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Papers: 10 Sep 2022 - 16 Sep 2022

2022 Sep 09

Exp Neurol

Persistent sensory changes and sex differences in transgenic mice conditionally expressing HIV-1 Tat regulatory protein.


Toma W, Paris JJ, Warncke UO, Nass SR, Caillaud M, McKiver B, Ondo O, Bagdas D, Bigbee J, Knapp PE, Hauser KF, Damaj IM
Exp Neurol. 2022 Sep 09:114226.
PMID: 36096180.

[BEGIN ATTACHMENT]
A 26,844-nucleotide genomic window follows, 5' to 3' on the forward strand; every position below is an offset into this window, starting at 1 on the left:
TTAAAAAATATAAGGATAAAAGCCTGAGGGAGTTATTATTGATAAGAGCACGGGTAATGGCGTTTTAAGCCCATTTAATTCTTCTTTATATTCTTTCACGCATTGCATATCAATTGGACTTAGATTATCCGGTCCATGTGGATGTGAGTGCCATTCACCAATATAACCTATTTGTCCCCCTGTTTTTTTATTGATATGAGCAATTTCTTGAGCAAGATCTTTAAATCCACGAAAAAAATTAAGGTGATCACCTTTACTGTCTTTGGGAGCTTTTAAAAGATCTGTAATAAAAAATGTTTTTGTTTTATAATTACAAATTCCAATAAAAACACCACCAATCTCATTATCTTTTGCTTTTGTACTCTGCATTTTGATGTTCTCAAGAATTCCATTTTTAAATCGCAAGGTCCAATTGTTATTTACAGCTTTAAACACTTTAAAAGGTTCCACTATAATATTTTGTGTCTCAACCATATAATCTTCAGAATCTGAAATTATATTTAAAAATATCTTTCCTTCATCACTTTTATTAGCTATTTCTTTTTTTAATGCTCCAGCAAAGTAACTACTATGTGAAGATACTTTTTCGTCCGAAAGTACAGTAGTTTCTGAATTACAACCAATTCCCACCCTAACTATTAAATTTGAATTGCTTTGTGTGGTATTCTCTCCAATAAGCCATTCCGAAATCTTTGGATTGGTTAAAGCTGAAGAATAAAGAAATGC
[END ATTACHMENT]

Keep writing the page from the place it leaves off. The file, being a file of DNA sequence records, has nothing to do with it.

HIV-associated sensory neuropathies (HIV-SN) are prevalent in >50% of patients aged over 45 years many of which report moderate to severe chronic pain. Previous preclinical studies have investigated the mechanisms by which HIV-1 causes sensory neuropathies and pain-like behaviors. The aim of the present study is to delineate the role of chronic HIV-1 trans-activator of transcription protein (Tat) exposure in the development of neuropathy in mice. The temporal effects of conditional Tat expression on the development of hypersensitivity to mechanical (von Frey filaments) and thermal (heat or cold) stimuli were tested in male and female mice that transgenically expressed HIV-1 Tat in a doxycycline-inducible manner. Inducing Tat expression produced an allodynic response to mechanical or cold (but not heat) stimuli that respectively persisted for at least 23-weeks (mechanical hypersensitivity) or at least 8-weeks (cold hypersensitivity). Both allodynic states were greater in magnitude among females, compared to males, and mechanical increased hypersensitivity progressively in females over time. Acute morphine or gabapentin treatment partly attenuated allodynia in males, but not females. Irrespective of sex, Tat reduced intraepidermal nerve fiber density, the mean amplitude of sensory nerve action potentials (but not conductance), engagement in some pain-related ethological behaviors (cage-hanging and rearing), and down-regulated PPAR-α gene expression in lumbar spinal cord while upregulating TNF-α expression in dorsal root ganglion. Taken together, these data reveal fundamental sex differences in mechanical and cold hypersensitivity in response to Tat and demonstrate the intractable nature in female mice to current therapeutics. Understanding the role of Tat in these pathologies may aid the design of future therapies aimed at mitigating the peripheral sensory neuropathies that accompany neuroHIV.